The Detroit Red Wings rolled through the NHL regular season for the second straight year as the best team, albeit this time in a lockout-shortened 48-game schedule. With Sergei Federov leading “The Russian Five”, the Red Wings looked unstoppable when they came into the 1995 Stanley Cup Finals.
The same had been true in 1994 when they lost in the first round, so no one in Detroit took anything for granted. This time around, the Red Wings left no doubt about who was the best in the Western Conference (Detroit did not move to the East until the realignment of 2014).
The Wings had a potent offense with Federov and Ray Sheppard lighting the lamp, and the skilled passing of defenseman Paul Coffey. Goaltender Mike Vernon anchored the second-best defense in the NHL. This group blasted through the three rounds of Western Conference playoffs with a record of 12-2.
Awaiting them in the Stanley Cup Finals were the New Jersey Devils, who’d lost a heartbreaking seven-game conference finals the year prior to the New York Rangers. Martin Brodeur was still a mostly unknown goalie, as he led the way for a team whose success was built around defense.
Brodeur and the New Jersey defense wouldn’t be unknown much longer. Though were the fifth seed in the East, New Jersey had played its best hockey in the second half of the regular season and then rolled through the Eastern Conference playoffs with a record of 12-4.
New Jersey’s defense, with its famous “neutral-zone trap” would one day define hockey, and it all started here at the 1995 Stanley Cup Finals. The Devils came into famed Joe Louis Arena and took the Finals opener by a 2-1 count, thanks to limiting the Detroit offense to just 17 shots on goal. A 4-2 win in Game 2 also saw the Red Wings’ attack fail to get 20 shots.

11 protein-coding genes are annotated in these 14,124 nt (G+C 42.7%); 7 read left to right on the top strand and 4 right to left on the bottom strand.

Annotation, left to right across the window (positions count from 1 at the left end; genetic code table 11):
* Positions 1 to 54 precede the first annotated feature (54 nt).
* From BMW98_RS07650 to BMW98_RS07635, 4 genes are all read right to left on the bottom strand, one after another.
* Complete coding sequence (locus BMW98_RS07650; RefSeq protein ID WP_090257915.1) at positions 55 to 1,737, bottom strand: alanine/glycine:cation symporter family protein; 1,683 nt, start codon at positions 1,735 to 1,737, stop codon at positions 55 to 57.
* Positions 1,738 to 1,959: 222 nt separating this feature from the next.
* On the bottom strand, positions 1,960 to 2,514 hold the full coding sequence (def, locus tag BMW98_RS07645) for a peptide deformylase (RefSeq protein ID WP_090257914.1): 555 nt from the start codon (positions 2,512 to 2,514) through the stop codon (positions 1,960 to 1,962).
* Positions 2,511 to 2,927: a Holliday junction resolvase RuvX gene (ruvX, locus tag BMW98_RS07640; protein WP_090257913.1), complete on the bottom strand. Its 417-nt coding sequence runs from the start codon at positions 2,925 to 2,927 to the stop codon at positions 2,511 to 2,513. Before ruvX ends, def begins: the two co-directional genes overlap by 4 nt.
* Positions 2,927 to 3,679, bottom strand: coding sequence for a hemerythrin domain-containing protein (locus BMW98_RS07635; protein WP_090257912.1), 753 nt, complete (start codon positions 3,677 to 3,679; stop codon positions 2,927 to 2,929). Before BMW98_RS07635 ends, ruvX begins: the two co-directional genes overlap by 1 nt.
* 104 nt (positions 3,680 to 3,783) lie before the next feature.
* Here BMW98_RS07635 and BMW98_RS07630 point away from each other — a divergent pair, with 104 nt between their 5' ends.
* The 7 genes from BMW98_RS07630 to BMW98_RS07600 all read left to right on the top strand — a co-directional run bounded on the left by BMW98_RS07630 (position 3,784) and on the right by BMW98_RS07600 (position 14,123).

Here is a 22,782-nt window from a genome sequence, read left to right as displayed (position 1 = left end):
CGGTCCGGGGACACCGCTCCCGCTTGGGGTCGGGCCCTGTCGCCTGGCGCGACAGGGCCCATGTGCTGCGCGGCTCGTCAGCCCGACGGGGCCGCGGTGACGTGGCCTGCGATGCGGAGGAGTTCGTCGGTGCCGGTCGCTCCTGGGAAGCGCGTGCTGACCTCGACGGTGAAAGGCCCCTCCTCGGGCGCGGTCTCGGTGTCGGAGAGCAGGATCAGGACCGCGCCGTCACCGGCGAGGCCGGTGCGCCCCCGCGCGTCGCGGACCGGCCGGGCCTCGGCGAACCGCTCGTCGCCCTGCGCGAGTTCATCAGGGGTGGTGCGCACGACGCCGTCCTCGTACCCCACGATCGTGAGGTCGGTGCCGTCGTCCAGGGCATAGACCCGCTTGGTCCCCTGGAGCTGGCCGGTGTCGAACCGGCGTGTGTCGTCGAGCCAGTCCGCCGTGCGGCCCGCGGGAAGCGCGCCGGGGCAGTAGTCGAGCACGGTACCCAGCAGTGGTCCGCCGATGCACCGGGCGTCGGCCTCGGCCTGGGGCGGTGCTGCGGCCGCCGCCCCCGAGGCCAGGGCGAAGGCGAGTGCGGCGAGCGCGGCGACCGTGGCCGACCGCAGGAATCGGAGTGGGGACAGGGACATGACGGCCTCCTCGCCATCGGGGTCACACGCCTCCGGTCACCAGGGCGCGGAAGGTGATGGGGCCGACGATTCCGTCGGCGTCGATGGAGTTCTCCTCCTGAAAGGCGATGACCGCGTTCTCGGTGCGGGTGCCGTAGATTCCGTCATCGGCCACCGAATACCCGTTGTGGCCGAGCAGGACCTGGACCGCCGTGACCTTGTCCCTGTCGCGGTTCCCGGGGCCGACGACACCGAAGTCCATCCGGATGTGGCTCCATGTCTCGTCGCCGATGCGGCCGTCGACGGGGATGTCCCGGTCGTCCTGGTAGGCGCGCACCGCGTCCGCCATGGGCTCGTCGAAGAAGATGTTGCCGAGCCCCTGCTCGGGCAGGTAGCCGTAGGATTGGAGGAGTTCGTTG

An array of offensive talent doesn’t mean a lot if that talent can’t get shots on the net, and New Jersey had the Detroit offense completely locked up. Then the Devils’ own attack started to get rolling when the Finals went east and that meant it was all over but the shouting.
Five different New Jersey players lit the lamp in the 5-2 victory of Game 3. The Devils won Game 4 by the same score and for the first time in franchise history were hoisting the Stanley Cup.
New Jersey held its opponent to two goals or fewer 16 times in 20 games, including all four in the Finals. Claude Lemieux scored thirteen postseason goals for New Jersey to win the Conn Smythe Award, as MVP of the entire playoffs. Ironically, Lemiuex would end up with the Colorado Avalanche a year later and be at the heart of a fierce and bitter rivalry the Avs would have with these same Red Wings he helped torment in 1995.
In time, Detroit would eventually overcome the frustration and get over the top, solidifying their reputation as one of the NHL’s great franchises. But New Jersey was starting a pretty good reputation of their own, setting the stage for Stanley Cups again in 2000 and 2003. Their upset win of the 1995 Stanley Cup Finals was the first of what would be many big hockey moments in the Garden State.